And I'm not sure if they're needed, but the relativistic eq's are:

KE = mc^2/sqrt(1-(v/c)^2)
p = mv/sqrt(1-(v/c)^2)

I'm not sure if this one applies to relativistic speeds:

E = hc/λ

3. The attempt at a solution

Attempt 1:

E = hc/λ

4.8E-13 = (6.63E-34)(3E8)/λ
λ = (6.63E-34)(3E8)/(4.8E-13) λ = 4.14E-13 m

BUT answer key says 3.58E-13

If you could help, that would be great.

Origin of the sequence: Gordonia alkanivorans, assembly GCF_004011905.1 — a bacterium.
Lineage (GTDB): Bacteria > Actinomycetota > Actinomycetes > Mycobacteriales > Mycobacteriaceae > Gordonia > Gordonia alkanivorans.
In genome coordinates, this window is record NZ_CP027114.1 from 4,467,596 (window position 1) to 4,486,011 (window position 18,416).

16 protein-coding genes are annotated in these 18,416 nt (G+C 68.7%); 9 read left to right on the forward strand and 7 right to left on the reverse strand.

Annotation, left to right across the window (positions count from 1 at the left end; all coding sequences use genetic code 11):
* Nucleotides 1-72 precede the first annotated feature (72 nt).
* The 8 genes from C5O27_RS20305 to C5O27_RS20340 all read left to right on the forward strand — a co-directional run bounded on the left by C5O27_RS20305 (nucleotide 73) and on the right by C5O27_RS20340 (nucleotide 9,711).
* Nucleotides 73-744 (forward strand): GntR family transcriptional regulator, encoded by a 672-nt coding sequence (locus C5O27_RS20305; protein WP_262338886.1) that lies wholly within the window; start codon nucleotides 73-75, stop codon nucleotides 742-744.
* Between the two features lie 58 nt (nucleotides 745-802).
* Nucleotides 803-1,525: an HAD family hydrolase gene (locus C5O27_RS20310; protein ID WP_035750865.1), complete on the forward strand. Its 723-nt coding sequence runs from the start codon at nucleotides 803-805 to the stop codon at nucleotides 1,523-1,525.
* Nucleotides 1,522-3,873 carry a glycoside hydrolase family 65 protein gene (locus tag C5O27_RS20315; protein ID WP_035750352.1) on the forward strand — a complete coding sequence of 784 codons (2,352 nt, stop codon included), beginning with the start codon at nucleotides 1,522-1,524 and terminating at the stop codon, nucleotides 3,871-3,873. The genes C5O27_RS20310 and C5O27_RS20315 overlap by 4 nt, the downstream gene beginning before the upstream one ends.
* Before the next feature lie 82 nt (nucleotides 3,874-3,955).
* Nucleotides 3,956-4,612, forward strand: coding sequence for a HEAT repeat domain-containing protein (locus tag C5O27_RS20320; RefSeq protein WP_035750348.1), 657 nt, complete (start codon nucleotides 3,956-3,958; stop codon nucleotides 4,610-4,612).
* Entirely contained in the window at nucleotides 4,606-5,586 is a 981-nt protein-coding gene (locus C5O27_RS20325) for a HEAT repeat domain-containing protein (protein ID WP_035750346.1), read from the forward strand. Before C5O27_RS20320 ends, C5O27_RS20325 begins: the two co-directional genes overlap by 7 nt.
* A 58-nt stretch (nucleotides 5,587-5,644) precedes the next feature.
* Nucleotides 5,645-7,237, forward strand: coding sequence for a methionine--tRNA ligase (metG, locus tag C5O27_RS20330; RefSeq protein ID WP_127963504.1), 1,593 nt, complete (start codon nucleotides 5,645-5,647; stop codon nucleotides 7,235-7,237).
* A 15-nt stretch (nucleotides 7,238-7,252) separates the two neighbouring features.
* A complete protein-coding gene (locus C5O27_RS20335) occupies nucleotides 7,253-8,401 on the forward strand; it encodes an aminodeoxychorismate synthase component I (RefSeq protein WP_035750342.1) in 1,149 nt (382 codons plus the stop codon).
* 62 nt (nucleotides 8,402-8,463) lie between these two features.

Sorry if it's too long, and I'm a little unfamiliar with relativistic eqn's so forgive me if I screwed up on them.

Actually, this "KE" expresson is giving the total energy, kinetic + rest mass energy, so

KE + mc^{2} = mc^{2}/sqrt(1-(v/c)^{2})

That's an approximation that applies at extremely relativistic speeds (say v>0.99c), and is strictly true only when v=c, i.e. for photons and other massless particles.

Since this is a moderately relativistic situation, E=hc/λ is not valid.

You could try using the KE + mc^{2} equation instead, but many problems like this one make use of this: